Glasgow - City of Sculpture
By Gary Nisbet
Thomas Lennox Watson

Born in Glasgow, the brother of naval architect, George Lennox Watson, he studied at GSA and with Alfred Waterhouse in London, who encouraged his interest in ancient and modern Gothic and Romanesque architecture.

Returning to Glasgow, c. 1875, he proved his skill in Classical design with Adelaide Place Baptist Church, Pitt Street (1875-7), Hillhead Baptist Church, Creswell Street (1883) and Wellington Church, University Avenue (1882-4).

He entered the City Chambers' competition of 1880, with a Gotho-Romanesque design inspired by Waterhouse's Manchester Town Hall (1867-77) and Natural History Museum, London (1873-81), but this was rejected for flouting the competition's 'Classic Only' rule.

Working almost exclusively in the more popular classical and renaissance styles for his commercial buildings, schools and houses, his designs include:

The Royal Clyde Yacht Club, Hunters Quay (1889-91); Woodcroft, Larbert (1890-1); Kelvingrove Art Gallery competition (1892, unbuilt); The South School, Paisley (1893-5); 59 Bath Street (1899-1900, dem. c. 1967); the Dr James Hederwick Monument, with a bronze portrait by J P Macgillivray , Glasgow Cathedral (1901); the Saracen Head tenement, Gallowgate (1906); and the interiors for the yachts, Mohican and Meteor, the latter for Kaiser Wilhelm II.

The Saracen Head Tenement, which replaced the historic Saracen Head Inn, was originally provided with a splendid, cast iron fountain in its back court designed and manufactured by Walter Macfarlane 's Saracen Foundry, which had occupied the site from 1850-62, before it relocated to Possilpark. The fountain, after years of neglect and ruin, and despite calls for its restoration as a potential tourist attraction, was destroyed in the 1950s (another historic landmark at the rear of the tenement was the ancient St Mungo's Well).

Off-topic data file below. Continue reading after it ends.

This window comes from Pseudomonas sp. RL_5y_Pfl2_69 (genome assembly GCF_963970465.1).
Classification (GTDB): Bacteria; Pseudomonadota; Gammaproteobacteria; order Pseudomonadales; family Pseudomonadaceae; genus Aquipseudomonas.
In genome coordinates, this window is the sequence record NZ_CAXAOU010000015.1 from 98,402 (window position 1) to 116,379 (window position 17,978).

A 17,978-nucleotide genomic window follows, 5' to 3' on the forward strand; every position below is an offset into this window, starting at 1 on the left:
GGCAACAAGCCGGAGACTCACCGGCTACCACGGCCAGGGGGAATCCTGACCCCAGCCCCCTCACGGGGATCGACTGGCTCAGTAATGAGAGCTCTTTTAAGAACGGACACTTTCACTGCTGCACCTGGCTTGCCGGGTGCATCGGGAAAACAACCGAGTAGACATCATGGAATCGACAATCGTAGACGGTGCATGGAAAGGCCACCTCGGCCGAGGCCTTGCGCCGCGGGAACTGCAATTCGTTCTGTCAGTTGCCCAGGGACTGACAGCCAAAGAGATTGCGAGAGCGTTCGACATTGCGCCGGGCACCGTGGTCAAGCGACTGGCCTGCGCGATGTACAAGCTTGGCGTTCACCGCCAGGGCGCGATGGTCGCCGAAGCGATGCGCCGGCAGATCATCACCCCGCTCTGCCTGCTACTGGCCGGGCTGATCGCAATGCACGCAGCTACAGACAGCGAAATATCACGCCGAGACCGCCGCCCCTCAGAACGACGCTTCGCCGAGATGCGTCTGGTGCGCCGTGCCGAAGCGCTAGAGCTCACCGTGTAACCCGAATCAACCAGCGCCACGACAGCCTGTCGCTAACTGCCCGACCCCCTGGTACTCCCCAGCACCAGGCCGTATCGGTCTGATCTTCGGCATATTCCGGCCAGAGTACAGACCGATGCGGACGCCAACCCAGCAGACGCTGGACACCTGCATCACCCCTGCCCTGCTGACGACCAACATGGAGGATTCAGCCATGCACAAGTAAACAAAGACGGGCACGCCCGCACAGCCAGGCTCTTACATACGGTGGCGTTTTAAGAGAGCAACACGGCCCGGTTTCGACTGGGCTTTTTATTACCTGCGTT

The Saracen Foundry also provided the ornamental railings and lamp standards for Watson's churches.

Watson used sculpture sparingly on his buildings, his most lavishly ornamented example being the former Evening Citizen Offices, 24 St Vincent Place, which includes carved lettering, arabesques, lion masks and grotesque animals and birds by James Hendry (1885-9).

Another example of his use of architectural sculpture is the former Adelphi Terrace Public School, 7 Florence Street (now Glasgow College of Building and Printing Annexe), which features tympana carved with Pharaonic and Elizabethan heads, together with scrolled acanthus ornament by an unidentified carver (1894).

His Garnetbank Primary School, 231 Renfrew Street, although a very plain building, does feature minor carver work on its Janitors house in the Art Nouveau idiom (1905).

In 1902, Watson restored one of the city's oldest commemorative monuments: the 17th Century, Scots Renaissance-style Thomas Hutcheson Monument, which stands beside the south west door of Glasgow Cathedral.

Dating from 1670 and originally built in sandstone, the restoration entailed the complete rebuilding of the monument in granite, and the replacing of some of its carved ornament, as confirmed by the discovery of its original, badly worn and discarded heraldic finial in the grounds of Barlanark House in the city's east end, in the 1930s, as well as incorporating the original Death's Head panel into its new framework, and the cutting of new dedicatory inscriptions. The carver responsible for the work was William Vickers .

Watson formed brief partnerships with Henry Mitchell and W J Millar, was elected FRIBA, 1884, and served as President of the GIA, 1895.

He was also a Governor of the Royal Technical College (now Strathclyde University) and designed their War Memorial (1920), his final work.

Watson died at his home, 11 Loudon Terrace, on 12 October 1920, and was buried in the Necropolis, his grave marked by an unusual cross of his own design.


  • The Bailie, vol. 47, no. 1216, 5 February, 1896
  • Who's Who in Glasgow-1909, pp. 213-4
  • GH [Obit], 14 October, 1920, p. 9
  • RIBA Journal [Obit], vol. 28, 1920-28, pp. 20-78
  • Gomme & Walker
  • ML : Young Scrapbooks (Hutcheson Monument), Vol. 6, p. 66
  • Prowler (Hutcheson Monument, Barlanark House), p 415 (ill.)
Works in our Database:
1: Adelphi Street (Gorbals),
Former Adelphi Terrace Public School, on the corner of Florence Street
Pharaonic and Elizabethan Masks (1894)
Sculptor: unknown; Architect: TL Watson
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